Did you ever allow yourself to think you might be in the Hall of Fame someday?

You hope it might happen. The Statler Brothers were together for 18 years before I came along. Lew DeWitt was there before me. I always thought the Statler Brothers belonged in the Hall of Fame and that one day they'd be in there, for sure. Even if they were in there without me, that was fine with me, because they deserved it. I never dreamed that I'd be a part of that too.

So there will be five Statler Brothers on the plaque?

There will be five of us, which is very appropriate. Lew DeWitt was one of my all-time favorite singers. If it wasn't for him, I wouldn't have been with the Statler Brothers. He's the one that got me to come over and fill in for him for a while, while he was sick. If it wasn't for Lew DeWitt, I wouldn't be here today. I'm thankful for that.

What does it mean to the group that all five of you are on the plaque [along with deceased founding member Lew DeWitt]?

That's the way it ought to be. Lew was an integral part of the Statler Brothers. He was with us from the start. He was an integral part for 20-some years. Jimmy was here for 20 or 21 years. I think it's only fitting. That's the way it should be.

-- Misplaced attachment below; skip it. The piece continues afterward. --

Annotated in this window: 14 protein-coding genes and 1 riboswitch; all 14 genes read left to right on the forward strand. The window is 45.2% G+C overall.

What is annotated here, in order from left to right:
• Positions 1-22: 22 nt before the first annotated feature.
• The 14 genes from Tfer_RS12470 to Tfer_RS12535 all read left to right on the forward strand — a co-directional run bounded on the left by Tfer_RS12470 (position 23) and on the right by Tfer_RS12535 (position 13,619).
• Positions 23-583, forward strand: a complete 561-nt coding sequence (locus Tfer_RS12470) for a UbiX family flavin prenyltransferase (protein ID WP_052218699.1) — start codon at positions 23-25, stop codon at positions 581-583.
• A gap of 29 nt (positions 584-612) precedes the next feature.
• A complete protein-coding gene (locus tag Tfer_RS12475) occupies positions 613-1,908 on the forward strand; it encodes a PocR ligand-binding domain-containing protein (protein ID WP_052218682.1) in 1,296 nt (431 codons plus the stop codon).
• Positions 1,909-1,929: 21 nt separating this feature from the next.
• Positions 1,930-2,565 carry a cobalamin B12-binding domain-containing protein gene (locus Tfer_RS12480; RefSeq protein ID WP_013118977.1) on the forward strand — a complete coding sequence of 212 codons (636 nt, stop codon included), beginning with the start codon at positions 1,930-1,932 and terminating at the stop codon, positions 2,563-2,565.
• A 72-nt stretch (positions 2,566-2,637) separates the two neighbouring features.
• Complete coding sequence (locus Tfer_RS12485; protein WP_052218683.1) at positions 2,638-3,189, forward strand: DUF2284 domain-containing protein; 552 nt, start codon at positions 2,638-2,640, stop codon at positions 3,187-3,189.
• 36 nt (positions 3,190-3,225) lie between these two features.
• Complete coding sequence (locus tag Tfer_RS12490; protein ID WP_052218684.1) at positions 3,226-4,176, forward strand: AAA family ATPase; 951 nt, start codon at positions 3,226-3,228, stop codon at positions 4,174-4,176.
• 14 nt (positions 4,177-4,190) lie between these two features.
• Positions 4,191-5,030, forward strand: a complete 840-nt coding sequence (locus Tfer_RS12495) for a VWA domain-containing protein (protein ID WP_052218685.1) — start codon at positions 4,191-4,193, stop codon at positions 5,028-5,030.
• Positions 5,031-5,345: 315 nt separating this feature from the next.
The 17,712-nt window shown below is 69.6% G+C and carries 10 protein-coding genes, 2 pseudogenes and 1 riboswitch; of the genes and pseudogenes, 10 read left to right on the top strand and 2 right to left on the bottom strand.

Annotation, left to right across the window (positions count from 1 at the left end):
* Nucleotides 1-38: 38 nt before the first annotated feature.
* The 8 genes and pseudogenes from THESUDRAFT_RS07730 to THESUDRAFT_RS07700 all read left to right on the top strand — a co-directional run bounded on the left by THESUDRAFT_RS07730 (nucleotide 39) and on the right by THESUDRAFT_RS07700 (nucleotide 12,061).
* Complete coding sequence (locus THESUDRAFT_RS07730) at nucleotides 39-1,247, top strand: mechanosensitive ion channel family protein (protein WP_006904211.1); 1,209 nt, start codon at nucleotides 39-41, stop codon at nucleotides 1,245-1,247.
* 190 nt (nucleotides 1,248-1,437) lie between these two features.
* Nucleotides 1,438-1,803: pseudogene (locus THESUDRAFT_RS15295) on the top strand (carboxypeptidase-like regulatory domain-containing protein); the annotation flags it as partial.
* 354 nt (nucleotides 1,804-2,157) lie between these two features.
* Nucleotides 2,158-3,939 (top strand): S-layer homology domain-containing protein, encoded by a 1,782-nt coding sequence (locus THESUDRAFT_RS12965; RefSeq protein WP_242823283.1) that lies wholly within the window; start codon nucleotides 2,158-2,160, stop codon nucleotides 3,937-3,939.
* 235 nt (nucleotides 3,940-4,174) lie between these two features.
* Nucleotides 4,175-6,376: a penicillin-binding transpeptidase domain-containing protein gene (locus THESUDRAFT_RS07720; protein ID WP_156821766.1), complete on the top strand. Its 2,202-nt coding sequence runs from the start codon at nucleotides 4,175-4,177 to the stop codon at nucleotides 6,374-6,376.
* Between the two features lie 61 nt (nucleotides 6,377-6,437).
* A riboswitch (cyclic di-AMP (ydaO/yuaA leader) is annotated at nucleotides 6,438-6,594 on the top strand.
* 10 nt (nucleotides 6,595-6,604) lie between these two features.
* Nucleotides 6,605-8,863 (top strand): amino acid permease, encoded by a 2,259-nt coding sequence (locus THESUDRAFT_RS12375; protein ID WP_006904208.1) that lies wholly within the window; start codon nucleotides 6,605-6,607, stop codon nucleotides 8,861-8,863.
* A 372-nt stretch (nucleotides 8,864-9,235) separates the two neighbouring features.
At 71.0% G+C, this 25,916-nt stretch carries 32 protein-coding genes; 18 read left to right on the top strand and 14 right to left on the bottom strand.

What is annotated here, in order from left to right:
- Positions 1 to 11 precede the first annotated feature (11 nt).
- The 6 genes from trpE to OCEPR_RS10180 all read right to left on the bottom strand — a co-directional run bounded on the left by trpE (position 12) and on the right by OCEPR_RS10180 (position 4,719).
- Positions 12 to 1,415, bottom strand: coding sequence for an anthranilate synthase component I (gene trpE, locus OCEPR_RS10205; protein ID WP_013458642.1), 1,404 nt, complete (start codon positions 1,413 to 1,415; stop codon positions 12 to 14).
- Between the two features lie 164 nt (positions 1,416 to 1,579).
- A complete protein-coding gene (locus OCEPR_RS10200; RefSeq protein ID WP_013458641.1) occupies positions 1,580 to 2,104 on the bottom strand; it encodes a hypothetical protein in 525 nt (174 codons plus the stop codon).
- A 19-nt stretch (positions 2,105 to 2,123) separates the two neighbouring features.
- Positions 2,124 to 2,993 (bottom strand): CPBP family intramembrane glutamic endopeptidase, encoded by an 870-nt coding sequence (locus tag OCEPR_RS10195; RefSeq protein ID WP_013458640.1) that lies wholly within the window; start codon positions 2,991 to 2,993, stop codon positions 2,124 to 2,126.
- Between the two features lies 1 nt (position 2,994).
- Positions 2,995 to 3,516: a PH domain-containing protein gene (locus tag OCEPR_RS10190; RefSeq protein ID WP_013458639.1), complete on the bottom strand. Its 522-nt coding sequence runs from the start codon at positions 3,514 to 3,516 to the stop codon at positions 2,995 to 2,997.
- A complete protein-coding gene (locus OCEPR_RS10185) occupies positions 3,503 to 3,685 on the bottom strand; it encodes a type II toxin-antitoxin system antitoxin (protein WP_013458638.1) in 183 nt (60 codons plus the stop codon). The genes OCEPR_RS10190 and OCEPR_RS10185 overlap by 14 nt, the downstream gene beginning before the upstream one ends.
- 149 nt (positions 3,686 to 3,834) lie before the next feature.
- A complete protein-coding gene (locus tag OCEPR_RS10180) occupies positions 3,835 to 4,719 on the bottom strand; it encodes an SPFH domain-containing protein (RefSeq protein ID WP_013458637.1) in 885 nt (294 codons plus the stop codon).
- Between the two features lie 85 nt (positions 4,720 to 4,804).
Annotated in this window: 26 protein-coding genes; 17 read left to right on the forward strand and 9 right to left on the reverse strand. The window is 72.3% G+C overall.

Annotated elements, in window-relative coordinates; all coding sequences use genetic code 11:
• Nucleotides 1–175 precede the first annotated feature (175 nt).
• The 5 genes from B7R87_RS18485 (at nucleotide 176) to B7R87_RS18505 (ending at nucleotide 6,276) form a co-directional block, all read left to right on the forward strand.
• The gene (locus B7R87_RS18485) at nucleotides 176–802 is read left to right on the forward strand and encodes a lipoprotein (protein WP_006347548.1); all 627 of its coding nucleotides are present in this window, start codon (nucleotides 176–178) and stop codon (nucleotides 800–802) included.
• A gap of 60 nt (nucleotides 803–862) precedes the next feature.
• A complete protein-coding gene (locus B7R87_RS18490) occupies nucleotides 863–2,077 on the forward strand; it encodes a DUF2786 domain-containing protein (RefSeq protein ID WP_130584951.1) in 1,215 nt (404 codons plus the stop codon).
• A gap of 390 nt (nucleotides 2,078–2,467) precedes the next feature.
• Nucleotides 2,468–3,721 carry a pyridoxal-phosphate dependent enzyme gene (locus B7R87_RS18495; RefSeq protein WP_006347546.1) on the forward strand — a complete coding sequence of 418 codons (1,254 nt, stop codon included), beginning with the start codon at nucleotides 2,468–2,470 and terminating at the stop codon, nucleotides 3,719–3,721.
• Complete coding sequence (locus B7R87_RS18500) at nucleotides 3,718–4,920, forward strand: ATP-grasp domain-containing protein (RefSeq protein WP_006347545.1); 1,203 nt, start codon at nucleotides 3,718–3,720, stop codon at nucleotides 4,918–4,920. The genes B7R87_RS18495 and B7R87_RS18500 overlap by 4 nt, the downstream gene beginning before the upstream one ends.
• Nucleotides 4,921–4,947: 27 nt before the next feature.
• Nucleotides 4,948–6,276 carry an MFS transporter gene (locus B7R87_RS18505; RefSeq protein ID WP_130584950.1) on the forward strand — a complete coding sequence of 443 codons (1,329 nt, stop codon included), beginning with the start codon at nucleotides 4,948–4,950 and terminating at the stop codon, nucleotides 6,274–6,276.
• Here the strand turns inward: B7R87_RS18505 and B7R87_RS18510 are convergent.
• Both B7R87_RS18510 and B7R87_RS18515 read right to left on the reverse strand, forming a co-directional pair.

On induction into the Country Music Hall of Fame

You don't think of it as an award. It's a very spiritual thing, you know. It makes you feel old. But I found out, it turned out to be spiritual, the nature of the thing. All these people I've worked with and traveled with and visited with and hunted and fished with.

Tom T. Hall said that induction is almost a spiritual experience. Has it been for you as well?

It will now. It's still got to sink in a little bit. There's that aspect of it, where you feel honored. What an amazing thing it is to be a part of that tradition, especially for somebody who didn't come to it naturally. I wasn't raised in Country Music, even though I'm from the South. We moved around a lot, and music wasn't a big part of my life until I discovered folk music. That's where my musical passion was until I started working with Gram [Parsons], and then I became this almost obnoxious convert.

Everything about Country Music, there is a certain reverence, so I would use that word as well as what he said, "spiritual." There's a reverence about the music because to me it's not just music that was played a long time ago. The good stuff is always resonant. For me, it always fuels my passion for Country Music moving forward, obviously not trying to just recreate what the early artists did. But you're infused with it, and you go on to hopefully add something to it.

How do you feel about being part of this Class of '08, with all that it reflects about Country Music?